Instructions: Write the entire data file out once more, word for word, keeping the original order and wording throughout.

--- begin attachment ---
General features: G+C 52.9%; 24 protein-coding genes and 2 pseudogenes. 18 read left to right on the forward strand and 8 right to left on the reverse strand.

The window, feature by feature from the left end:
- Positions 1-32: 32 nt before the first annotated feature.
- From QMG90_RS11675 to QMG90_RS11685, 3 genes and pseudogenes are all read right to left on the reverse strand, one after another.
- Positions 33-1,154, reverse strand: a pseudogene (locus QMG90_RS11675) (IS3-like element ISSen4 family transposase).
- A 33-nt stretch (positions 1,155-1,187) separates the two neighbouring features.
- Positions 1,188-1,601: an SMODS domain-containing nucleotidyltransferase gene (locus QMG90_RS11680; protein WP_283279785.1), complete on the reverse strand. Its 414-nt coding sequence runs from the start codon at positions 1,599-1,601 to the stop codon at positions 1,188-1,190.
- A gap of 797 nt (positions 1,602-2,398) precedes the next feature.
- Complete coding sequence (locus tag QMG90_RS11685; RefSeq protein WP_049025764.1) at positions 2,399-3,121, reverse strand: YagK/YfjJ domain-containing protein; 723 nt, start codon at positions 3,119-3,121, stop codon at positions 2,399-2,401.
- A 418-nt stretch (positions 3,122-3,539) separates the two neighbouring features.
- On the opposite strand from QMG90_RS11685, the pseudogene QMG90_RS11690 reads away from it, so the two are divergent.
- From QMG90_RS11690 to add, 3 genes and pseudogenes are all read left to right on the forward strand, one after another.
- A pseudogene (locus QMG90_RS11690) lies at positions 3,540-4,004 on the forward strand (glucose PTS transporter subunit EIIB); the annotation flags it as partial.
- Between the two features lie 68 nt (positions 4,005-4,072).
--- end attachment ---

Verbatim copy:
General features: G+C 52.9%; 24 protein-coding genes and 2 pseudogenes. 18 read left to right on the forward strand and 8 right to left on the reverse strand.

The window, feature by feature from the left end:
- Positions 1-32: 32 nt before the first annotated feature.
- From QMG90_RS11675 to QMG90_RS11685, 3 genes and pseudogenes are all read right to left on the reverse strand, one after another.
- Positions 33-1,154, reverse strand: a pseudogene (locus QMG90_RS11675) (IS3-like element ISSen4 family transposase).
- A 33-nt stretch (positions 1,155-1,187) separates the two neighbouring features.
- Positions 1,188-1,601: an SMODS domain-containing nucleotidyltransferase gene (locus QMG90_RS11680; protein WP_283279785.1), complete on the reverse strand. Its 414-nt coding sequence runs from the start codon at positions 1,599-1,601 to the stop codon at positions 1,188-1,190.
- A gap of 797 nt (positions 1,602-2,398) precedes the next feature.
- Complete coding sequence (locus tag QMG90_RS11685; RefSeq protein WP_049025764.1) at positions 2,399-3,121, reverse strand: YagK/YfjJ domain-containing protein; 723 nt, start codon at positions 3,119-3,121, stop codon at positions 2,399-2,401.
- A 418-nt stretch (positions 3,122-3,539) separates the two neighbouring features.
- On the opposite strand from QMG90_RS11685, the pseudogene QMG90_RS11690 reads away from it, so the two are divergent.
- From QMG90_RS11690 to add, 3 genes and pseudogenes are all read left to right on the forward strand, one after another.
- A pseudogene (locus QMG90_RS11690) lies at positions 3,540-4,004 on the forward strand (glucose PTS transporter subunit EIIB); the annotation flags it as partial.
- Between the two features lie 68 nt (positions 4,005-4,072).